Ritu: Friend, enigma and idol

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By The Telegraph Online
  • Published 11.08.13
Prosenjit pays tribute to Rituparno Ghosh at SRFTI on Thursday. Picture by Sayantan Ghosh

Afilm that was never made to a sudden haircut on set... a host of people from Tollywood remembered Rituparno Ghosh at the opening ceremony of Homage Ritu, a four-day tribute to the filmmaker at SRFTI, on Thursday.

Prosenjit, Anjan Dutt, Kaushik Ganguly, Rituparna Sengupta, Raima Sen, Jisshu Sengupta, Indranil Ghosh, Arghyakamal Mitra and Raja Narayan Deb were among those who attended the programme and shared their memories.

“Rituparno is present in his works. His films should be made part of a (film studies) course. Future directors and actors would hugely benefit from that and be able to carry his legacy forward,” said Prosenjit.

Dutt spoke of a film “we had decided” to make together. “We wrote the script together, and were both supposed to act in the film. It was called Ananda Bhairabi, and Goutam Ghose was supposed to be its cinematographer. I had written a song, which was to be played at the end of the film. He liked it and told me to write a new album. The film didn’t happen,” he said, before breaking into the song.

Jisshu talked of the time when Rituparno cast him for The Last Lear, starring Amitabh Bachchan. “It was a dream come true. I had a scene with Arjun Rampal on the first day of the shoot. We were shooting in a village on the outskirts of Calcutta. Ritu da was present behind the monitor… I couldn’t see him. The shot was okayed on the fourth take. When I walked to the monitor, I saw a different Rituparno — he had gone completely bald! I had seen him with hair just a few minutes ago (he would often get a haircut during shoots). So I still can’t understand what or who Rituparno Ghosh is... to this day,” said Jisshu.

Raima said she had learnt a lot from Rituparno. “I am what I am today because of him. He is the one director who had immense faith in me. I called him up every time I was having a problem. I knew he was just a phone call away. I’m indebted to him for life. I miss him. I’m happy and honoured that I got to know the man.”

Kaushik Ganguly, who directed the “cinema-obsessed” Rituparno in Aarekti Premer Galpo, spoke of Rituparno’s dedication and eye for detail as he prepared for the character of an androgynous filmmaker. He recalled a day at Aurora Studio when Rituparno had dressed up as a woman for a scene. “It took him four hours to become a beautiful woman. He was so convincing. He asked us Rekhar moto lagchhe (am I looking like Rekha)? We said, ‘Better’!

After the scene was done, he removed his make-up. Our hairdresser told me that he was calling me to his make-up room. I saw that he was crying. He was upset. He said, ‘Etokkhon shomoy niye shajlam, shob shesh hoye gelo. (It took me so long to dress up and it’s all over now)’. I don’t think he ever dressed up as a woman again,” said Kaushik.

Tribute to Tagore

On August 8, the second day of the state’s Baishey Srabon celebrations at Rabindra Sadan, Manoj Mitra, Bibhas Chakraborty, Bijoylakshmi Barman, Debashish Roychowdhury and others presented Tagore’s Tyag.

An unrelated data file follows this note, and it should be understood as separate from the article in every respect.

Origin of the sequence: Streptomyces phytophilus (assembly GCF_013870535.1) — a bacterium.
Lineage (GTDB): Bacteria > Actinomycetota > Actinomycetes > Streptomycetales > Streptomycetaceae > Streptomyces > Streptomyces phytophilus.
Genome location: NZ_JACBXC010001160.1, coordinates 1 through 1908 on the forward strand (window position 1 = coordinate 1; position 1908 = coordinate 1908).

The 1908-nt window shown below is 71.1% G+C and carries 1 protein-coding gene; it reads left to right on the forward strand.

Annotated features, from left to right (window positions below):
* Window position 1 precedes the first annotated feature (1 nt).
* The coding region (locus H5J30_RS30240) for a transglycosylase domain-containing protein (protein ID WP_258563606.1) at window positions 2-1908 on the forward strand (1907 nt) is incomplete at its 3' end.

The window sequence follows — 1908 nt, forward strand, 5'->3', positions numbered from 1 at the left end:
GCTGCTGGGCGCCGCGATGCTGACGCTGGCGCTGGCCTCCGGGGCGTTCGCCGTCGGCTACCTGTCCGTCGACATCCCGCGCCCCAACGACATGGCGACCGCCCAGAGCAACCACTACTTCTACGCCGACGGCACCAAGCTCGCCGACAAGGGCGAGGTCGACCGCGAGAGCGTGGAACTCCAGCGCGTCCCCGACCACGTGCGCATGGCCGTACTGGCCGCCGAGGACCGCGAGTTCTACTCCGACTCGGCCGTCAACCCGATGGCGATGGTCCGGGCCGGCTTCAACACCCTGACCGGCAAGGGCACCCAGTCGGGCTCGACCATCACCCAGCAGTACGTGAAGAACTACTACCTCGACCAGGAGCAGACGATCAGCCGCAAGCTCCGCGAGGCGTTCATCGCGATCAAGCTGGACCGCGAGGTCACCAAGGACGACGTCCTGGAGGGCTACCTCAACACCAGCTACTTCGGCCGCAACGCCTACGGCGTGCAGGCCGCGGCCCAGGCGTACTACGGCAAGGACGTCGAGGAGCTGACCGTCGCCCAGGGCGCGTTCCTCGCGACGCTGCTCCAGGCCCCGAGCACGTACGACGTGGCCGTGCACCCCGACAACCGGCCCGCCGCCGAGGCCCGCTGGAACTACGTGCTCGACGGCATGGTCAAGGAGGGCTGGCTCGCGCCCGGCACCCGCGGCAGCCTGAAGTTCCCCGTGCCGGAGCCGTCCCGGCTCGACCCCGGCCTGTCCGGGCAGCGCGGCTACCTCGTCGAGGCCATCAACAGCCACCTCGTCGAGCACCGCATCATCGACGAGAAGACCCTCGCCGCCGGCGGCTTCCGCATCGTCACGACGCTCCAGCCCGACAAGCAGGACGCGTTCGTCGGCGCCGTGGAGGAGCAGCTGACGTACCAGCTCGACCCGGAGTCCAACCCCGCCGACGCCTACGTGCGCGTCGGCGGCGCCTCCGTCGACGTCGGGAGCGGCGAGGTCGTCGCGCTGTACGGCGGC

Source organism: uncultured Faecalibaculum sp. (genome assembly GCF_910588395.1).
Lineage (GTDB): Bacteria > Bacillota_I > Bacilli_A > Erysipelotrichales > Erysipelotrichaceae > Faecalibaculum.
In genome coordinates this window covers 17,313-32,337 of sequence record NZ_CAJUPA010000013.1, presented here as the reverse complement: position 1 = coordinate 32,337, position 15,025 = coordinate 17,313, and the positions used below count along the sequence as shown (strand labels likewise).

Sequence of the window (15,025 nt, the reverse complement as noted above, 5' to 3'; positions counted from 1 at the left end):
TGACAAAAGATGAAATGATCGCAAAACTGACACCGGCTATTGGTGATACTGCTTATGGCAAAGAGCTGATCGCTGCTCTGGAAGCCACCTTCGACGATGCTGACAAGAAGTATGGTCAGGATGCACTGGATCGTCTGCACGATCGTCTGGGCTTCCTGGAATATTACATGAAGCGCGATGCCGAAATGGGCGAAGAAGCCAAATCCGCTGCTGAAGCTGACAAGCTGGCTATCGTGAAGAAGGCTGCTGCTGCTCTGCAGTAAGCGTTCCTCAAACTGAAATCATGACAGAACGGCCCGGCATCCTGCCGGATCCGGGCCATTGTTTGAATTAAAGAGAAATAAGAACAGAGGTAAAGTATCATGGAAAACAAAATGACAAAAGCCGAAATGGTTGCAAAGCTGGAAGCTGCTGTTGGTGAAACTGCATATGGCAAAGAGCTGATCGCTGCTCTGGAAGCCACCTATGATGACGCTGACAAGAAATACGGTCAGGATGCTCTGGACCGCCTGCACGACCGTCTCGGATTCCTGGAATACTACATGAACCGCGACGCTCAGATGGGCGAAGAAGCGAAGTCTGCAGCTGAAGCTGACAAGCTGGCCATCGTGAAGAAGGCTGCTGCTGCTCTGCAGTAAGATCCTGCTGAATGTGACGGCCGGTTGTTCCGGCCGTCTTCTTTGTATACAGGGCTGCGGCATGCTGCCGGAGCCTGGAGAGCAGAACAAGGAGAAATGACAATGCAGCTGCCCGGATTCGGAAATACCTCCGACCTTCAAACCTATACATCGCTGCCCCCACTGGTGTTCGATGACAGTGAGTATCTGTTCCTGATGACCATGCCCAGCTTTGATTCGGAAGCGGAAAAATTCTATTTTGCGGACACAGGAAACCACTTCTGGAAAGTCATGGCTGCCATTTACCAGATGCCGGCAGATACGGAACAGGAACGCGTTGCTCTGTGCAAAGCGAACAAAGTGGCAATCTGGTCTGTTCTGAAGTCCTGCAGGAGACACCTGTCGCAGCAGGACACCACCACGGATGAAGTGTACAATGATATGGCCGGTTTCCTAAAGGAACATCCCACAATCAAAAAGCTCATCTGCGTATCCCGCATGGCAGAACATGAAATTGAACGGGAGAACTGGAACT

A reading of Tyag at Rabindra Sadan. Picture by Anup Bhattacharya

The original story, focussing on the tensions that arise when Hemanta finds out that his beloved wife Kusum is a non-Brahmin and therefore must be rejected, has not been expanded or altered. But some expert rearrangement of lines by Mitra made it sound like an excellent multi-layered dramatic script.

“Tagore’s writing is such that one needed to do very little. The natural descriptions in the story, when incorporated into the dialogues of the characters, create a space for introspection. The initial description of the night is repeated by Hemanta and Kusum at the end but the way it is spoken gives an insight into the characters’ changed emotions,” Mitra said.

Website launch

The School of Media, Communication and Culture at Jadavpur University launched a website on Daftaripara on July 31. Seventeen present and former students of the university worked hard over the last year to put together audio and video clips, transcripts and artwork for the website (www.daftaripara.org).

The launch was followed by two panel discussions on the book-binding hub and digital documentation. Biswajit Ghosh, a professor of sociology at Burdwan University, said the website made him want to revisit Daftaripara, where “I did my research”. “There have been many changes in these years. The industry is dying,” he said.

Filmmaker Nilanjan Bhatacharya lauded the students for their hard work. “It deserves appreciation. This website is an archive and here is a possibility for other groups to get more footage and work extensively on Daftaripara,” he said.

Tailor-made spa

A former Calcuttan, now a Bangalore resident, got a leaflet with her newspaper one morning, advertising a new spa that claimed it would provide customised packages to its clients. Intrigued, she called the place.

A pleasant voice confirmed that there were several packages indeed. One was the homemaker package, one the frequent traveller package, and, the most popular, the IT package.

Research, the spa employee said, had proved that for homemakers the focus area was the lower back and spine, the frequent traveller the legs, and for IT professionals, the neck and the shoulders. They were thinking about several other packages, the spa said.

We wonder when Calcutta spas would offer such customised deals and what the packages would be: the auto-rickshaw package, the Metro commuter’s package, the pothole survivor’s package?

(Contributed by Arindam Chatterjee, Sebanti Sarkar, Malancha Dasgupta & Chandrima S. Bhattacharya)